Week 9 was not kind to Lamar Jackson and No. 7 Louisville. The Cardinals nearly got upset by lowly Virginia, a game which they entered as 34-point favorites, and consequently missed out on the final College Football Playoff spot. Texas A&M took that honor, instead.
To call Louisville’s 52-7 demolition of Boston College in Week 10 a turnaround would be a drastic understatement. Jackson led a refocused squad into Alumni Stadium and scored 38 first-half points as part of his seven-touchdown performance—equaling Eagles quarterback Patrick Towles’ season total entering Saturday’s game. As if that wasn’t sweet enough, the Cardinals learned that the No. 4 Aggies had lost on the road against Mississippi State. Their road to the CFP became that much easier.
And BC’s road to a bowl game got that much harder. With matchups versus Florida State, Connecticut, and Wake Forest left on the docket, head coach Steve Addazio needs two more wins to secure bowl eligibility—and possibly the future of his job, too.
Let’s take a deeper look at a blowout that we’re sure to see highlights from when Jackson’s Heisman campaign comes to a close.
Pompano Beach is a hotbed for unique talent. Not only did Jackson emerge from the Florida coastal city, but so did Dieuson Octave, better known by his stage name, Kodak Black. Octave has gained popularity over the past couple years with his trap hits “Skrt” and “No Flockin’.” After Jackson’s milestone victory at Florida State, the Heisman hopeful gave his former classmate a shout-out, yelling “Free Kodak!” Octave had been sentenced to two months in jail for minor drug charges in September, and Jackson’s advocacy quickly made rounds on the internet.
At the postgame press conference, Jackson said he is looking forward to Lil Kodak’s release, but said he hasn’t contacted him yet. If the rapper was watching his fellow Floridian on Saturday, there is no doubt that he would’ve been impressed.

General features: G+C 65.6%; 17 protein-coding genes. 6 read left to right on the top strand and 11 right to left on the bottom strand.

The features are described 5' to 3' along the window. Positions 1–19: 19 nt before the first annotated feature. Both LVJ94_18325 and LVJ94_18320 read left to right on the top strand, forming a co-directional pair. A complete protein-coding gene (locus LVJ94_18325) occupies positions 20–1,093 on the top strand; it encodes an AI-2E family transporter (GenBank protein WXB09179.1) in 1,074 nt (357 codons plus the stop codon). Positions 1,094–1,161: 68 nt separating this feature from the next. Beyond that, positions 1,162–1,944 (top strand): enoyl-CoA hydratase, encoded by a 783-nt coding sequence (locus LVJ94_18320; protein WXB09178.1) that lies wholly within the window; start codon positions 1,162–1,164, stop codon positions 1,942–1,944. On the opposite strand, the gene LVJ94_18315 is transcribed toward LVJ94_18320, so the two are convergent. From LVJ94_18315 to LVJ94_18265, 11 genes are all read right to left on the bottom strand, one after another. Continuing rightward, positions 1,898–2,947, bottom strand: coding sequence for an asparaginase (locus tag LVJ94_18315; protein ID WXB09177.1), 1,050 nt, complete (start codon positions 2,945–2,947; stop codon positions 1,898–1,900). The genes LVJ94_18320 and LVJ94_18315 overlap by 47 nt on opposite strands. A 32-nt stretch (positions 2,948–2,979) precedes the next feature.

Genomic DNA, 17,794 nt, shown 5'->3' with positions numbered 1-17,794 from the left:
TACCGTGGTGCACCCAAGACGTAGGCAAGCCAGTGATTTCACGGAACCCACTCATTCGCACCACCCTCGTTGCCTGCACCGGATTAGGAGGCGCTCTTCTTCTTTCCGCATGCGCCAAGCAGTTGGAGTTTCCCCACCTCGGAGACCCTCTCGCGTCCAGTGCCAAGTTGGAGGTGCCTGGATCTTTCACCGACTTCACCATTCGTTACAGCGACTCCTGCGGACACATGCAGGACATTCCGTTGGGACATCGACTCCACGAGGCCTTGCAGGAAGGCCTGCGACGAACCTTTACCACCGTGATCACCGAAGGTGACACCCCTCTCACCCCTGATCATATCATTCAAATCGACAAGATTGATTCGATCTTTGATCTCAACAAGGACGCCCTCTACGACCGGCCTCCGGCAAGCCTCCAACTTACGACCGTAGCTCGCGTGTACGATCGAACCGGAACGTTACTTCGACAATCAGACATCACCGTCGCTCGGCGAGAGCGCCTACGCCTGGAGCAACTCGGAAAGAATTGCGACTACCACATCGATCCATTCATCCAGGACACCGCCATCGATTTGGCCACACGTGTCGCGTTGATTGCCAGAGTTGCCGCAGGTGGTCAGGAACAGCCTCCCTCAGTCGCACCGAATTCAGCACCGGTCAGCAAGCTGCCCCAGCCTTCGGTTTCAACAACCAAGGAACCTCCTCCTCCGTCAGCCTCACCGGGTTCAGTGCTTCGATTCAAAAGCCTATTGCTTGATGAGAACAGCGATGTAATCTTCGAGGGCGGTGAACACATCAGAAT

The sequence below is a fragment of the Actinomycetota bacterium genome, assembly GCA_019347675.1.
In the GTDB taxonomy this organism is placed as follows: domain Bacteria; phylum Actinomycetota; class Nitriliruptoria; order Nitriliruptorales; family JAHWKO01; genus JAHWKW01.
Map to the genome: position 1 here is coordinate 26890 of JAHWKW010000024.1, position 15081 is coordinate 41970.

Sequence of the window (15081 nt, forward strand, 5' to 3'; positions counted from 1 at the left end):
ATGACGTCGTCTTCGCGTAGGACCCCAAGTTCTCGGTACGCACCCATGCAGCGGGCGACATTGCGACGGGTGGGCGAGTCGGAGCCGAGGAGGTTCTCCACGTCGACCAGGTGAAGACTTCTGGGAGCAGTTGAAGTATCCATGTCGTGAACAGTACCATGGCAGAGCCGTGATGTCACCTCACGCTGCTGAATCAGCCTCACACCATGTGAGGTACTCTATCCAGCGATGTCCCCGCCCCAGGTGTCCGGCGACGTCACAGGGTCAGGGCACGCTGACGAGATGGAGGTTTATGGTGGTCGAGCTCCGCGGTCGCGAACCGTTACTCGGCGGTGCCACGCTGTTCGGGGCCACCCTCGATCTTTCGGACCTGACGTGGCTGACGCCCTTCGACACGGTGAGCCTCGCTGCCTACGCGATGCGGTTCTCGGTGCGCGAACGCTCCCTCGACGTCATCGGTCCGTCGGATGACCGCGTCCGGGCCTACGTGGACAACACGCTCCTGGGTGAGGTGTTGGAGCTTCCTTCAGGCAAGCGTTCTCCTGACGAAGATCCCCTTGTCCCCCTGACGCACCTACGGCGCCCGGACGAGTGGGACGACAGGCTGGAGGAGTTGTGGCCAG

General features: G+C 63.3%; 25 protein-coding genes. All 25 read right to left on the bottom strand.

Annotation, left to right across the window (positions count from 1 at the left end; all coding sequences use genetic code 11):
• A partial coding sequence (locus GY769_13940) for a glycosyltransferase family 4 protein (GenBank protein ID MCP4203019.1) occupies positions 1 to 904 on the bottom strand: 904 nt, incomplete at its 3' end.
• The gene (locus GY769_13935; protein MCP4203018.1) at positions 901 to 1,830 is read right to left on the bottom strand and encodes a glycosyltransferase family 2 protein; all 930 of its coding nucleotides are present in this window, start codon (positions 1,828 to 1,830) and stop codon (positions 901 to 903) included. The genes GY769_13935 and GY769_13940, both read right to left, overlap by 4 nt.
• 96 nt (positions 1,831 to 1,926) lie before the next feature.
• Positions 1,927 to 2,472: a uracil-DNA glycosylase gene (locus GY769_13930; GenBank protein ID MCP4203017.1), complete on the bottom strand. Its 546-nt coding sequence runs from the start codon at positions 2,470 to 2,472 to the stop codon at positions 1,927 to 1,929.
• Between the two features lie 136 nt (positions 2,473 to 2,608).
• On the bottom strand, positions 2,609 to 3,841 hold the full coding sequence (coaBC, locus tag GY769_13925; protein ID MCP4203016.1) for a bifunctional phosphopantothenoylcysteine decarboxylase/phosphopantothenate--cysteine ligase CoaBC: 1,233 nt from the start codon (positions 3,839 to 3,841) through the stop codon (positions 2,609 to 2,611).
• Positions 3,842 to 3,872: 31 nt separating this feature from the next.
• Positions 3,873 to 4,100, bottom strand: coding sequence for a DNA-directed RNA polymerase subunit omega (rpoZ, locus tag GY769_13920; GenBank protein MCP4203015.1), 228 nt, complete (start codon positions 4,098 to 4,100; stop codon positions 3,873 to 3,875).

Jackson torched the Eagles’ ninth-ranked defense for over 100 yards through the air and on the ground, accounting for three touchdowns—all in just the first quarter. The most electric player in the country forced BC’s defense to respect Louisville’s run game, opening up the vertical passing game. Jackson’s nice 69-yard touchdown scramble on the first drive of the game left the Eagles’ secondary ripe for exploitation. The dual-threat sophomore certainly took advantage, adding touchdown throws of 30 and 44 yards before the first 15 minutes were up.
The craziest part? Jackson didn’t even break a sweat on any of his four touchdown passes. During each big play, he patiently waited for the route to develop, had confidence that his receivers would beat the BC defensive backs, and fired darts that hit them in stride.
Jackson is everything you could ask for in a college quarterback. He’s explosive. He’s poised. And he’s not afraid of taking shots downfield or making plays with his legs.
His last touchdown run of 53 yards showcases just what all this hype is about.
The Eagles showed promise on offense against NC State, scoring on a huge play from Jeff Smith and incorporating a trick play when they needed it most. Davon Jones looked like the back of the future, and the defense showed flashes of last year’s unit that forced an abundance of turnovers.
Yes, Louisville’s defense is elite. And yes, it’s hard to motivate your offense to score when trailing by 30+ points. But, no matter how you chalk it up, BC’s offense took a step back on Saturday.
Towles threw too many passes behind receivers, and Darius Wade wasn’t better, either. The offense looked blindsided by the Cardinals’ front seven, which disrupted every aspect of the Eagles’ game plan.
“They do a very good job pressuring,” Towles said. “They’ve got some really kind of complex blitzes. It’s a really good football team, and I can’t give enough credit to them.”
BC recorded just 57 rushing yards on 37 attempts, an average of just 1.5 per rush. Louisville shut down the Eagles’ best playmaker, Jeff Smith, and largely contained tight end Tommy Sweeney, who finished with two catches and a lost fumble. The team was also abysmal on third-down (4-of-16) and fourth-down (0-of-2) conversions.
The lone bright spot came in the third quarter, when Towles rolled out to his right, reversed course, and dumped off a screen pass on the opposite side of the field to Tyler Rouse. The primary punt returner took off in the open space and broke a Cardinal defender’s ankles en route to a 39-yard touchdown, the first of his career.
Rouse’s big-play capabilities have briefly been shown on special teams, but it would be foolish to limit his contributions at just that. The coaching staff would be smart to continue similar screenplays with Rouse in the coming weeks.
Featured Image by Alec Greaney / Heights Editor